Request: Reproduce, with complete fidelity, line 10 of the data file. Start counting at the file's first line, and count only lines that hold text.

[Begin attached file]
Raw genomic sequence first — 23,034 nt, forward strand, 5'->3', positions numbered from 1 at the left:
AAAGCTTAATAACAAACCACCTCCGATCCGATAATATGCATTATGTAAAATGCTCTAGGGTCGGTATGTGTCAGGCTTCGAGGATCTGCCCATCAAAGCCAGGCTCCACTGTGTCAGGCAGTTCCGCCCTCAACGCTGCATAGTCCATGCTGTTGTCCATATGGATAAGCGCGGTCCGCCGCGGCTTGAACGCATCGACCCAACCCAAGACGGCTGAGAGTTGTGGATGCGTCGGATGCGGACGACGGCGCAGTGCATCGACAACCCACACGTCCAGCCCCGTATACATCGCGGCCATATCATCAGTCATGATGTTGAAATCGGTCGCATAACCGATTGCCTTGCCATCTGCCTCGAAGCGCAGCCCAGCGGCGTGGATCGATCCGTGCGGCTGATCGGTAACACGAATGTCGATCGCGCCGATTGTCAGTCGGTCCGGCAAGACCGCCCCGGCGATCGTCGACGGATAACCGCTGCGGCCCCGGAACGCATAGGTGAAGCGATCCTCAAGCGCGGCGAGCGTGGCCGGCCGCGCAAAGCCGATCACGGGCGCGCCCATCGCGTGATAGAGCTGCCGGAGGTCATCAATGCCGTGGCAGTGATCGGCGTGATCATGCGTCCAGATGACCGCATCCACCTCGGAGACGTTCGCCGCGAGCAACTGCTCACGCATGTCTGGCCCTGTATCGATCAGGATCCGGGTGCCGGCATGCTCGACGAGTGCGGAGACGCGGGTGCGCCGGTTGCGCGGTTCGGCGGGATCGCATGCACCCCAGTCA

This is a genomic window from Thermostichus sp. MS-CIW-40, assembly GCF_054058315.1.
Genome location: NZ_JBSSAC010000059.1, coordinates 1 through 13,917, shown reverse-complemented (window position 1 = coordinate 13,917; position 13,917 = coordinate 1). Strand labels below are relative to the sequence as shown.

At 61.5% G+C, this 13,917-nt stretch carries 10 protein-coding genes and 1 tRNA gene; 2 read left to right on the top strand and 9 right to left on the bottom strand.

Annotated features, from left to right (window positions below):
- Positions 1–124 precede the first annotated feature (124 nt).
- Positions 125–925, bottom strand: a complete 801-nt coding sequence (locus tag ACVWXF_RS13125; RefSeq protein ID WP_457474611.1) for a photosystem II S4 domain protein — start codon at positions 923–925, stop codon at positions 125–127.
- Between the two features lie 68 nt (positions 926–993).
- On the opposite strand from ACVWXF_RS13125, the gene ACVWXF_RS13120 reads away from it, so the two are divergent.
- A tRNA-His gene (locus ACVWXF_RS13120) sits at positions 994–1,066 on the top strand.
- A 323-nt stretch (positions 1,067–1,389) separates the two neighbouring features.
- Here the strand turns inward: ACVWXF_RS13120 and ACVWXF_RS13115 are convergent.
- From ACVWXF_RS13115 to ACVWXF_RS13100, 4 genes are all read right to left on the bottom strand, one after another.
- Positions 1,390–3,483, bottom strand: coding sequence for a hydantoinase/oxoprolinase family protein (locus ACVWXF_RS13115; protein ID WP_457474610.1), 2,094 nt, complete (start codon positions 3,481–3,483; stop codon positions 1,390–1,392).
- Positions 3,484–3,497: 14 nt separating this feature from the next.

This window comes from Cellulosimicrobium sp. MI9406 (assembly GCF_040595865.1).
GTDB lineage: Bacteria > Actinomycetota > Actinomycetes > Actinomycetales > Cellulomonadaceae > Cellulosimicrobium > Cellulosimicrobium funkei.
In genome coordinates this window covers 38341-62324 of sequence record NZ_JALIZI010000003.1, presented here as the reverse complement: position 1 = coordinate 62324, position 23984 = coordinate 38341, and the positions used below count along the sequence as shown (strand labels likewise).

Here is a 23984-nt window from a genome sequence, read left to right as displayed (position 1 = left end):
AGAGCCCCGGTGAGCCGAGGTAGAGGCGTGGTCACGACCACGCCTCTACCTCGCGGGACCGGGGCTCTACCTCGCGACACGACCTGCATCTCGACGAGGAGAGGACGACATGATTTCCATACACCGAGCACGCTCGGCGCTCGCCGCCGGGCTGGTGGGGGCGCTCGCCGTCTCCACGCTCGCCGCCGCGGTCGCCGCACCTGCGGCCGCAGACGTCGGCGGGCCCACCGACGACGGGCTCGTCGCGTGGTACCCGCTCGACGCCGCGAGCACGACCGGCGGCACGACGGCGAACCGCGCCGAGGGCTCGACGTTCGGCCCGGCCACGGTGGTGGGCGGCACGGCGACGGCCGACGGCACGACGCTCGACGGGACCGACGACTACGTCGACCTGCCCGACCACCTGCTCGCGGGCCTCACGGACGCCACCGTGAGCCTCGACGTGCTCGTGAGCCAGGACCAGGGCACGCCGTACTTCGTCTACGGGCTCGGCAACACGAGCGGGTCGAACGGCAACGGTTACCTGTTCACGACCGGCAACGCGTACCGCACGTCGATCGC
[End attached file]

- On the opposite strand from ACVWXF_RS13125, the gene ACVWXF_RS13120 reads away from it, so the two are divergent.